Scientists at Central Institute of Medicinal & Aromatic Plants (CIMAP), Lucknow succeeded in whole genome sequencing of Holy basil or Tulsi (Ocimum sanctum). CIMAP is a frontier plant research laboratory of Council of Scientific and Industrial Research (CSIR).
Scientists published the whole genome sequence of Tulsi on 28 May 2015 in BMC Genomics.
This is the first report of complete genome sequence of Tulsi, which is both used as an essential medicinal plant and revered as Vishnupriya and worshipped for over 3000 years in India.
The availability of whole genome sequence is the first step to understand and unravel the secrets of this mother of all herbs and to provide scientific validity to the traditional claims of its utility in diverse medicinal usage.
Tulsi is rich in phenylpropanoids, terpenoids and their derivatives, and many of these are implicated for different therapeutic activities. The availability of the genome sequence now opens the possibility to identify genes involved in producing therapeutic molecules and to produce them in vitro.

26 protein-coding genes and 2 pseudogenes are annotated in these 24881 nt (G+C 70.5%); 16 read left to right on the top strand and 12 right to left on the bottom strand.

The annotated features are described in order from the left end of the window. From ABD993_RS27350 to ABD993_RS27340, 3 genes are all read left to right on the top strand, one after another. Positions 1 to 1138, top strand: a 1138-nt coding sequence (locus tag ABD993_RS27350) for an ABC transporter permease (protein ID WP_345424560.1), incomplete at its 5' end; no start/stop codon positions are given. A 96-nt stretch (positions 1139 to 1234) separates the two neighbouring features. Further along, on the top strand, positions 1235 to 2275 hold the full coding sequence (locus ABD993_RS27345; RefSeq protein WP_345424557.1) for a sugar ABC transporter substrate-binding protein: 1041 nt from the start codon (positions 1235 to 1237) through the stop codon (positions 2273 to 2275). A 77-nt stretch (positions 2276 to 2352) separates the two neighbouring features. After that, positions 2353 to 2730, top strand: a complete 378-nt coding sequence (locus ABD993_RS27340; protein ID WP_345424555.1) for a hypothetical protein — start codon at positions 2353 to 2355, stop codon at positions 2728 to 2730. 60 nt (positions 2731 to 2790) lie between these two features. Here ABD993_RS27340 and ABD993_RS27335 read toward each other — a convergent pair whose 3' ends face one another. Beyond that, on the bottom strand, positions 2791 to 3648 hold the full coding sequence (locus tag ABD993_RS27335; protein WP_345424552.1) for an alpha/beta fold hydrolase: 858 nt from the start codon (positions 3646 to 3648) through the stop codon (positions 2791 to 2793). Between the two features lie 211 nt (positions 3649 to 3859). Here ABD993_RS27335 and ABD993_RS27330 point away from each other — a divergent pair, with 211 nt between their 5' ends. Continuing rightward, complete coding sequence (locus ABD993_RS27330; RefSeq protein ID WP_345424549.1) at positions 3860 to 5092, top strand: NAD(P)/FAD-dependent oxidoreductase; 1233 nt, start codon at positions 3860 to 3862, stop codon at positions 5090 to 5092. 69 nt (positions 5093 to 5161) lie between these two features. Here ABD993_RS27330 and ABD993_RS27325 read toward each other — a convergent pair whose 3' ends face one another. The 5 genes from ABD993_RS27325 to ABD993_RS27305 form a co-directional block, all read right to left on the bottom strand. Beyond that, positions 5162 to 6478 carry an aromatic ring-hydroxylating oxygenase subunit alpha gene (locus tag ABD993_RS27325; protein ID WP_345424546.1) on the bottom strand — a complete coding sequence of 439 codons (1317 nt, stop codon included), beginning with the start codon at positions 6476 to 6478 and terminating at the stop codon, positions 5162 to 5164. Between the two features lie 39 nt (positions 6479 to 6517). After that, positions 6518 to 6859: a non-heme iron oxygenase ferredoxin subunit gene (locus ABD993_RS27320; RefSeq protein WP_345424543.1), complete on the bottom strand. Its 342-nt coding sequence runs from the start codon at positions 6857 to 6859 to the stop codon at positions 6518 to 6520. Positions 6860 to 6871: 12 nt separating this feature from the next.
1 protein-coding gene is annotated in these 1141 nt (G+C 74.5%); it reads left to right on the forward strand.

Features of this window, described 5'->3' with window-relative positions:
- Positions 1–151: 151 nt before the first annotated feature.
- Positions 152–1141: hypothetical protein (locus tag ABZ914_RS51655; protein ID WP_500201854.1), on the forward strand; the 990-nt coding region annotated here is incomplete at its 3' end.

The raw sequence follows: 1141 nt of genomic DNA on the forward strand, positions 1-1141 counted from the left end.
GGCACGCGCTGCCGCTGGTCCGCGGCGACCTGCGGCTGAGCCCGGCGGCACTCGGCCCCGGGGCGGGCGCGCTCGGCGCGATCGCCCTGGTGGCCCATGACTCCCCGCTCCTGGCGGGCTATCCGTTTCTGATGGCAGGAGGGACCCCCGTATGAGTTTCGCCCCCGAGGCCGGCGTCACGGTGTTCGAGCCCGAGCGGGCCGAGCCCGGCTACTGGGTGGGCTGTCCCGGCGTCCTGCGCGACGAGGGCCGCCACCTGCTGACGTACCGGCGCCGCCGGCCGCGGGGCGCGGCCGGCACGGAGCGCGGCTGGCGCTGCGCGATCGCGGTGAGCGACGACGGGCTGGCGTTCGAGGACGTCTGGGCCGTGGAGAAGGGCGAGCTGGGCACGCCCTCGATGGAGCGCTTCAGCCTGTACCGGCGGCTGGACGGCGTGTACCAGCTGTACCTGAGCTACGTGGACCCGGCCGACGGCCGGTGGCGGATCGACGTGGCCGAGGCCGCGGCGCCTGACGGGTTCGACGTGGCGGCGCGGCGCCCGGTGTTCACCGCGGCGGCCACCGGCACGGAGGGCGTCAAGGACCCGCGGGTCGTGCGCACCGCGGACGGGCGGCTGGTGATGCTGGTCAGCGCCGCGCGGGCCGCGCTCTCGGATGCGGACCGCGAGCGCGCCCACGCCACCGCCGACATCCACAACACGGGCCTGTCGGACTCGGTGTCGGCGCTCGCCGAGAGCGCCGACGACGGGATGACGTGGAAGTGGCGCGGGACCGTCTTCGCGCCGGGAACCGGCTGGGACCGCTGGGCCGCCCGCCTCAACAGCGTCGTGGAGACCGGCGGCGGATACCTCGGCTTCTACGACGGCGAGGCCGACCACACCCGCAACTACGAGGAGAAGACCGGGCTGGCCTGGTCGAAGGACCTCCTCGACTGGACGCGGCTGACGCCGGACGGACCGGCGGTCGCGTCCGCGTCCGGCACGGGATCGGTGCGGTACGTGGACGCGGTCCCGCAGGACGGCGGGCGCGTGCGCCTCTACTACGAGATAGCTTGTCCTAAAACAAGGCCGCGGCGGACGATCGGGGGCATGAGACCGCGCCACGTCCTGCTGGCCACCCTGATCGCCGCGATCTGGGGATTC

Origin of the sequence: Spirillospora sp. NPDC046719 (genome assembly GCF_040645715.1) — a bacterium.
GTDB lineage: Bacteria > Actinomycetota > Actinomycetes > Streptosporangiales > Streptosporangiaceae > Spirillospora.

The nuclear genome of Holy basil is the smallest (386 Mb) in the family Lamiaceae while the chloroplast genome (142,245 bp) is the smallest in the order Lamiales. According to the chloroplast genome similarity, O. sanctum shows maximum evolutionary closeness to Salvia miltiorrhiza, a plant of Chinese system of traditional medicine
This will also facilitate identification of not yet identified genes involved in the synthesis of important secondary metabolites in this plant. Specific pathway related genes identified or mined in this genome could be used for the production of secondary metabolites following synthetic biology approaches. The development of molecular tools and genomic resources will accelerate molecular breeding and ultimately the utility of Holy basil in medical community.
Now get latest Current Affairs on mobile, Download # 1 Current Affairs App
When: 28 May 2015